Shapely legs are woman’s assets. We have to workout regularly and religiously to get the desired shape and tone of the muscle. If you are fond of wearing skirts and heels to show your shapely legs, make sure you exercise your calf muscles regularly and then enjoy all the attention that you will get and deserve.

Written by kiransawhney

June 12, 2008 at 6:40 am

shape your legs

leave a comment »



Are your calves the bane of your life? Too thin or too hefty? Your calves are often the forgotten muscle in your exercise plan. Exercising them will add definition & strength to them. Surely you have noticed the appearance of the calf muscle in people who wear high heels. Calf muscles are best exercised when you raise your heels to full height.

Because of how the muscle is attached, you train the soleus more effectively when your knees are bent. If you think your calves are too thin, concentrate on exercising this muscle a little more often.

When your leg is straight, you can train your gastocnemius muscle more effectively. If you are unhappy with your calves, they look too thick, concentrate on training this muscle more. With the correct amount of exercise, you can create more definition in your lower leg and activate the muscle fibers so that fat within the muscle fibre has a better chance of being burned off when you are doing some cardiovascular activity.

1. Standing heel raise in back lunge position.
Stand in a lunge position. Front leg is slightly bent, back leg is extended and the heel is flat on the floor. Both feet face forward. Lift your heel until your weight is on the ball of the foot. Raise it as high as you can and then lower. Keep the upper body very still, chest out and shoulders down and back. The movement in this exercise is very vertical, up and down, not forward and back. Execute the movement slowly.

2. Standing heel raise in back lunge position.
The stance is somewhat like the first exercise. Except that here the back leg is bent. In this bent knee position, raise and lower the heel. Keep the back knee bent throughout this exercise. Make sure that just the back foot moves. Come up only to the ball of your foot, not your toes. Done properly you must feel the weight in the ball of the feet.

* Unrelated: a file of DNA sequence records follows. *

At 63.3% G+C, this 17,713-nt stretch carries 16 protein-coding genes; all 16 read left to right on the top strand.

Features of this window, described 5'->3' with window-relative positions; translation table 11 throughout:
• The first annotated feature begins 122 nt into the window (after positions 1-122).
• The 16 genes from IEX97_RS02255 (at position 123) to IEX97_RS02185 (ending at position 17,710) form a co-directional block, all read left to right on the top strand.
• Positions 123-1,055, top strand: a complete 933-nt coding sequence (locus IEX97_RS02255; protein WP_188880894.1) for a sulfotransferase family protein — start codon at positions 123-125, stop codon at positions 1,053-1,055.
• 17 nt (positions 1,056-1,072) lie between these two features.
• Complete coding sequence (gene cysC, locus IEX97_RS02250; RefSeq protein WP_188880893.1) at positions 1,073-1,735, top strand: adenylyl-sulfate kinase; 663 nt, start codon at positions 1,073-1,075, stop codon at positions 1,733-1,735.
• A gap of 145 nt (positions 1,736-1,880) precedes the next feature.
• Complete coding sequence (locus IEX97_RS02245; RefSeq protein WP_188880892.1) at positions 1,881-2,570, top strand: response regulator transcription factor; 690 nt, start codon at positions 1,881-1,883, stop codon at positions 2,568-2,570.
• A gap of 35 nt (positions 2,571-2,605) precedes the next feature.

3. Standing heel raise with weights in hand
Stand with your legs placed hip width apart. Hold the weights in your hands to overload the muscle being worked. Keeping the legs very straight, raise up on the balls of your feet. Squeeze your buttock muscles together and pull your abs in. this will help you to keep your balance. Slowly lower the heels down to the floor.
This exercise demands a lot of concentration in order to keep your balance and technique. Make sure you are coming up to the balls of your feet and not your toes. Your can still add more definition to this by standing on a balance trainer which also challenges your balance and hence you also train your core abdominal.

4.Standing heel raise with a bar.
Hold a bar or a pole vertical out in front of you so that you can maintain a neutral position, shoulders down, neck long and head straight. Hold the pole with both the hands, keeping the arms relaxed. This is a very effective exercise if executed properly. Find a comfortable stance that allows a full range of motion and good technique.

Similarly if you have a very week muscle you can do the sitting heel raises. You can start training by initially sitting on a chair or an exercise ball.

Calf stretch

First extend back of leg fully and feel the pull in the large calf muscle. Now bend your knee, keeping the heel on the floor. You must feel the stretch transfer to the lower part of your calf. Keep the knee bent and heel flat on the floor. Hold for 30 seconds. Change legs, and repeat several times. Your body should build a diagonal line from head to foot.

This is an excellent stretch for the calf muscle that you must do at the end of any strenuous activity specially involving your legs- like walk, jog, run etc. this helps your to avoid injuries and prevent post exercise soreness.

Shapely legs are woman’s assets. We have to workout regularly and religiously to get the desired shape and tone of the muscle. If you are fond of wearing skirts and heels to show your shapely legs, make sure you exercise your calf muscles regularly and then enjoy all the attention that you will get and deserve.

Written by kiransawhney

June 12, 2008 at 6:40 am